The third and more recent reflections of strengthening of ties was evident in the deliberations that took place in Guatemala City in 2015. There was an expression of satisfaction with the way the political, economic relations and cooperation between the Parties had been shaping up. The member States of SICA had in the previous meeting highlighted the importance of financial cooperation received from India through Lines of Credit (LOC) that have been granted to the region (Siddiqui 2019). An invitation was extended to India to be conferred membership of the Central American Bank for Economic Integration (CABEI) as an extra-regional partner. The intention would be to help in consolidating India’s presence in the region. Furthermore, according to the MEA, India has been offered membership of the Group of Partner Countries of the Security Strategy of Central America (ESCA). ESCA aims to create democratic security, bestowing greater protection to people and property and promoting sustainable human development.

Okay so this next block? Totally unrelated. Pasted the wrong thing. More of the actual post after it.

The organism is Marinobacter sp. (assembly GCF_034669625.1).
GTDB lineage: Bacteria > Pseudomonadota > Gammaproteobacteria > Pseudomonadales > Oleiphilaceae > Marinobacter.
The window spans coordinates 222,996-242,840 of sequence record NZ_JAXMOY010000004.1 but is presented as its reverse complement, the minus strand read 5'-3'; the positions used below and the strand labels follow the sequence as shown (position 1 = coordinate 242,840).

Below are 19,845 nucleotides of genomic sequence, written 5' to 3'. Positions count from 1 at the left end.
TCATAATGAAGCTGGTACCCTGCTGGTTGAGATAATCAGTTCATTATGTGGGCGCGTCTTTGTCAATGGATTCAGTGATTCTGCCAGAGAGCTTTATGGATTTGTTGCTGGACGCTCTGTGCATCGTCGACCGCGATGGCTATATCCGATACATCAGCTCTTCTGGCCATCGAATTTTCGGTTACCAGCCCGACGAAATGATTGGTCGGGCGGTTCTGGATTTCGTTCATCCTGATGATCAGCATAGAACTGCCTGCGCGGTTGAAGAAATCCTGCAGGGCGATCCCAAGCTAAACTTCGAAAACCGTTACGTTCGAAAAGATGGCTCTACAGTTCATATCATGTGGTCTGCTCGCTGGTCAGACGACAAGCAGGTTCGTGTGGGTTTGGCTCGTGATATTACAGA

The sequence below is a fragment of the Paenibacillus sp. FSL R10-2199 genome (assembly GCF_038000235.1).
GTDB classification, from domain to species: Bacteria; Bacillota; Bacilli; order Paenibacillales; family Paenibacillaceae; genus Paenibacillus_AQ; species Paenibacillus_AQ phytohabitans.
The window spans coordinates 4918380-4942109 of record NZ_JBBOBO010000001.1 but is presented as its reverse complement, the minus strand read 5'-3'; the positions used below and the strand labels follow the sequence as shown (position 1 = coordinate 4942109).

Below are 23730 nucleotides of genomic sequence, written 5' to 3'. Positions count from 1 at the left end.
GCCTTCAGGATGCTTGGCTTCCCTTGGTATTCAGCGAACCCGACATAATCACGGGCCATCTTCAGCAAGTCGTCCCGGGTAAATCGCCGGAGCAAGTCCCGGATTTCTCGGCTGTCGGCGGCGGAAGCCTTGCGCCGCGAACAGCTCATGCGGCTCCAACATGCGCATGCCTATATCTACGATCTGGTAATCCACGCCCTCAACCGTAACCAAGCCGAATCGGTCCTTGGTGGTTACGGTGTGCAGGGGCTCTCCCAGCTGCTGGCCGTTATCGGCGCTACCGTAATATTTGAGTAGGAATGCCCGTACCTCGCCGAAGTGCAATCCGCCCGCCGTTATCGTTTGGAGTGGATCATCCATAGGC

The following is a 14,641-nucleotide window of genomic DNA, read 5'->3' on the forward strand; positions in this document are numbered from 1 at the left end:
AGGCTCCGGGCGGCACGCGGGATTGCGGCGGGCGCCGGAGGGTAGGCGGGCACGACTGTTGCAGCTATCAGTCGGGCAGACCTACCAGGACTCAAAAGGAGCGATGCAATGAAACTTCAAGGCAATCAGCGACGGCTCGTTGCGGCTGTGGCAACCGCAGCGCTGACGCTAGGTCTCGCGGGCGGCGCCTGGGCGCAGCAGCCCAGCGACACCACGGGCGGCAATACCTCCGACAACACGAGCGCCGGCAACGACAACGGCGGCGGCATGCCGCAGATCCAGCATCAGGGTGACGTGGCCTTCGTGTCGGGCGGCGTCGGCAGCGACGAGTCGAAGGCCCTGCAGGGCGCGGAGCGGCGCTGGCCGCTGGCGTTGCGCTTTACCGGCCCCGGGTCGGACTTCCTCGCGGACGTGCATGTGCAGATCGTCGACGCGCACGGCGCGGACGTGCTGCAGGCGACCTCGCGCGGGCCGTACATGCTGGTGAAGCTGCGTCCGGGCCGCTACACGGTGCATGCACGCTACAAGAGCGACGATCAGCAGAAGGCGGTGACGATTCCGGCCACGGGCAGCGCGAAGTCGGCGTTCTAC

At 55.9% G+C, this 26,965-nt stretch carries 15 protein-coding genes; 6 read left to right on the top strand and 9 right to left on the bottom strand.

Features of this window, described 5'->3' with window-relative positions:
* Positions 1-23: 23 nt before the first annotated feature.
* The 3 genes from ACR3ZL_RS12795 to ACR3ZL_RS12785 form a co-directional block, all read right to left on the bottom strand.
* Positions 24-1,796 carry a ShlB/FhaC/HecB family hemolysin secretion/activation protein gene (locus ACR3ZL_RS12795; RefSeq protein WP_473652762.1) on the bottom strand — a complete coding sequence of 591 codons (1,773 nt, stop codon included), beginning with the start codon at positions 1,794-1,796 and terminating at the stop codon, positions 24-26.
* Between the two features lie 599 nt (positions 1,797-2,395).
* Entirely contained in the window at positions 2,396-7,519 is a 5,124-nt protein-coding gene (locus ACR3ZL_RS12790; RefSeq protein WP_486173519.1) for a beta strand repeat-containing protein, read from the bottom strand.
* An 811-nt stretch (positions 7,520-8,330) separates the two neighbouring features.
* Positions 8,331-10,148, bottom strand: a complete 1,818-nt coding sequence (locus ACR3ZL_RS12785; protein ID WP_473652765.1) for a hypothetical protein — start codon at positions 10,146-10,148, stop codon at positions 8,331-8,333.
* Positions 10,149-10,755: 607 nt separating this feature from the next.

The outcome of the interactions has resulted in India setting up Centres of Excellence in Information Technology in the SICA countries. India is keen to promote cooperation in the five pillars of regional integration, as well as, in key areas such as agriculture, food security, energy security, MSMEs, and capacity building. Overall, with satisfaction the excellent status of political, economic relations and cooperation between the Parties. Despite good intentions of all partners, regrettably, future rounds of talks have not materialised due to non-availability of dates of member countries.
The ultimate aim of India and SICA members is to move towards a Customs Union. The implementation of this requires the carrying out of facilitating measures according to the requirement and capability of each member country. This can pave solid grounds for the creation of a competitive agreement that can set in motion social integration and economic collaboration in the coming years. In terms of ease of collaboration, language and distance are a barrier to India moving towards SICA but given the technological revolution and appropriate connectivity, areas for mutual cooperation can be bridged.